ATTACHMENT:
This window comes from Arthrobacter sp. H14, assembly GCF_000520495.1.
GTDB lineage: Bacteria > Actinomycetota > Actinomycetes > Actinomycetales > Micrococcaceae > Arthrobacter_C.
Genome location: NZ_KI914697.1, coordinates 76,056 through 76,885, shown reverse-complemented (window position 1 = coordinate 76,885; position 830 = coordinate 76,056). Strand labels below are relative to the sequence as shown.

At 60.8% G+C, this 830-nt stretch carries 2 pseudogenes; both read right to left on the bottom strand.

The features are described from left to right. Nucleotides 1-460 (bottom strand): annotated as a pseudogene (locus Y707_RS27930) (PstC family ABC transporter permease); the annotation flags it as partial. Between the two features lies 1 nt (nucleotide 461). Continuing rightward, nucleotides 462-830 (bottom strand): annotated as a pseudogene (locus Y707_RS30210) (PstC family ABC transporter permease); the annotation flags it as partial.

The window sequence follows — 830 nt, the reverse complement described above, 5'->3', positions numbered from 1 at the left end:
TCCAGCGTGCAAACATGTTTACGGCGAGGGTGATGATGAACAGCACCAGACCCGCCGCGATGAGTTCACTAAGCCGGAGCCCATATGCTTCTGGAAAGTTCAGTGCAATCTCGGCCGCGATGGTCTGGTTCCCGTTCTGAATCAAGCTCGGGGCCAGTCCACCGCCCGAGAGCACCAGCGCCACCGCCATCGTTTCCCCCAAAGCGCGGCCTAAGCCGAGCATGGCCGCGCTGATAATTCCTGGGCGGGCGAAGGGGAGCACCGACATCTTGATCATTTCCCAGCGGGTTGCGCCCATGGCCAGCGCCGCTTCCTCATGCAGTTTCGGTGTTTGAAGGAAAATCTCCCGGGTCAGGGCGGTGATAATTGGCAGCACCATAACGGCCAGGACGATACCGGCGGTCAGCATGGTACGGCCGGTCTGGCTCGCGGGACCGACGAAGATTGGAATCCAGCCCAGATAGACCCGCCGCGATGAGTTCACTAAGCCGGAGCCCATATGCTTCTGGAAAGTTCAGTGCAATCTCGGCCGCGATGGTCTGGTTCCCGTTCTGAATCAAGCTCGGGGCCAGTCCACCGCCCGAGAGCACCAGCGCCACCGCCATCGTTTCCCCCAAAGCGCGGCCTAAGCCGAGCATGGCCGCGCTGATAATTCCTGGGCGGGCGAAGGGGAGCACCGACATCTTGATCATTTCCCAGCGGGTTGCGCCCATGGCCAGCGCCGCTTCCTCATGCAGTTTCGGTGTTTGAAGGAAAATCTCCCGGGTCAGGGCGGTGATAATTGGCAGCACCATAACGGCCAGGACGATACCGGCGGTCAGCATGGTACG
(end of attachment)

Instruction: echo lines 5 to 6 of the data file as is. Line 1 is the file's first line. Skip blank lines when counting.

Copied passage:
The features are described from left to right. Nucleotides 1-460 (bottom strand): annotated as a pseudogene (locus Y707_RS27930) (PstC family ABC transporter permease); the annotation flags it as partial. Between the two features lies 1 nt (nucleotide 461). Continuing rightward, nucleotides 462-830 (bottom strand): annotated as a pseudogene (locus Y707_RS30210) (PstC family ABC transporter permease); the annotation flags it as partial.

The window sequence follows — 830 nt, the reverse complement described above, 5'->3', positions numbered from 1 at the left end: